November 13, 2012

Review – Call of Duty: Black Ops II

Filed under: Reviews — Tags: , , , , , , , , , , — Jamie Love @ 9:39 pm

Review Call of Duty Black Ops II 2
It’s fair to say that gaming has taught us some rather strange lessons. Eating mushrooms allows us to grow, powerful critters can be caught and stored in balls, rubbing two differently colored plants together creates medicine on the fly – the list goes on and on to spiral around a few city blocks.

And considering all the ridiculous activities videogames enable, I have to find something better to say about Black Ops II, rather than simply stating that it has a ridiculous plot at the heart of its campaign – that would just be a silly and wasteful thing to say.

It would probably be fairer to say that the story of Black Ops II simply builds on the well-worn foundation of the franchise, which may feel plenty worn depending on how many of the numerous releases in the series you’ve soldiered through.

And yet to simply suggest this would be selling the game short.


November 3, 2012

Review – Halo 4

Review Halo 4
Soldiers scramble past fleeing scientists as Covenant troops fill the tight corridors of the Ivanoff space station. Emergency lights flicker over broken instruments as communications crackle and the battle consistently threatens to create hull breaches. And as the Master Chief charges forward, his faithful AI companion raises added cause for concern as her program continues to degrade and Cortana essentially thinks herself to death.

343 Industries returns the franchise to the opening tension of 2001’s Halo: Combat Evolved along with a sense of horror – an action game where players discovered fresh threats in that empty space where no one can hear you scream. Having fully taken the reins from developer Bungie, 343i doesn’t simply mimic the flow of the story that started the franchise however, waging a war of their own to bring a deeper theme of sci-fi horror alongside the grand operatic leanings of the series.

That doesn’t mean that 343i reinvents the wheel, rather, that they take the opportunity presented by a new trilogy in the franchise to refine the ride – often with layers of attention that, either owning to a fear of breaking the formula or the idea that “if it ain’t broke you don’t fix it”, were very much overdue.


September 13, 2011

Review – Hard Reset

Filed under: Reviews — Tags: , , , , , , — Brad Johnson @ 6:45 pm

Review Hard Reset
I’m going to be honest with you: I have no idea what Hard Reset is about.

Indeed, the problem is even more fundamental and more deeply rooted than that: I have legitimately no idea what is happening in this game.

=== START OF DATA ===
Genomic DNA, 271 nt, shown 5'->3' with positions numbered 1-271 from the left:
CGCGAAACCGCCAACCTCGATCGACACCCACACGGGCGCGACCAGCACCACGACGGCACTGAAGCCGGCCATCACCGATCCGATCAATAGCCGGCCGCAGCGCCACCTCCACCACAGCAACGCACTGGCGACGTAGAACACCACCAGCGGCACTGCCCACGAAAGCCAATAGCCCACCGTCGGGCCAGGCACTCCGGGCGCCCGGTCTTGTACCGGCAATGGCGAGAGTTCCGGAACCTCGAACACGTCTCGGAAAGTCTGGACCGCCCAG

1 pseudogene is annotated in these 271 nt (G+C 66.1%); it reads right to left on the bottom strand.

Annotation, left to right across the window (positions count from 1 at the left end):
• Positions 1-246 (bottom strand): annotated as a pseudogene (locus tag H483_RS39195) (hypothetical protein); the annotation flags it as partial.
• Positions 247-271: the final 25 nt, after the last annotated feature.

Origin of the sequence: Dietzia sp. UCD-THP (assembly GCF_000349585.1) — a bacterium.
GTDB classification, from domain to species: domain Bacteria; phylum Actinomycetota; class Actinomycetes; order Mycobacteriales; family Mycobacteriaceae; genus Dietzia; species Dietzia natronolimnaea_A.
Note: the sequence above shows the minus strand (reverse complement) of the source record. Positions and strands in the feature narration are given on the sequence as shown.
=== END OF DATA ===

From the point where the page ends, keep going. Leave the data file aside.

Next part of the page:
As a disciple of electronic entertainment simulations, I’ve endured some pretty miserable narrative constructs. I managed to make some kind of broken, incomplete sense out of games like Vanquish, and endured the emotional incompetence of Gears of War, so I feel like I’ve run the gauntlet of bad videogame stories and come out the other side with my sanity mostly intact.

Hard Reset, however, elevates poor storytelling to an artform—though, fortunately, it doesn’t make the game any less fun.


March 8, 2011

Review – Killzone 3

Filed under: Reviews — Tags: , , , , , , , , — Brad Johnson @ 7:59 am

Killzone 3
Killzone 3 is a true example of franchise mentality; the entire affair is constructed with that distinct “Triple A Franchise” shine, the whole nine yards players have seen on titles like Gears of War and Halo. This is a product with significant resources at its disposal, all the way down to a high profile voice cast.

Though the core game is deserving, the concept is simply not the equal of this treatment. From the opening cinematic to the grim, atmospheric music in the menus, the player is primed for a dark, compelling tale of war, but as the campaign begins it becomes immediately apparent that this will simply not materialize.

The unfortunate reality is that the Killzone universe is simply not interesting, or at least unexplored in an interesting way. No amount of pomp or franchise expense can elevate what is distinctly lacking conceptually.


October 9, 2010

Review – Halo: Reach

Filed under: Reviews — Tags: , , , , , , , , , , , , , , — Brad Johnson @ 8:44 am

It’s 2010 now, and at this stage in the videogame universe reviewing a Halo game seems largely unnecessary. You’ve played it. You know what it is. You know if you’re prepared to spend your sixty-dollars for it. Still, there are some things about Reach that deserve to be said, so we’re going to say them, regardless of the fact that you already bought the game on launch day.

When I reviewed StarCraft II I wrote that a level of perfection in the gameplay design allowed the original StarCraft to endure, without sequels, far longer than any game has a right to. The Halo franchise is characterized by a similar condition with opposite results; in this case, a string of fundamentally similar sequels have been produced, capitalizing on the natural strength of the core gameplay mechanic.


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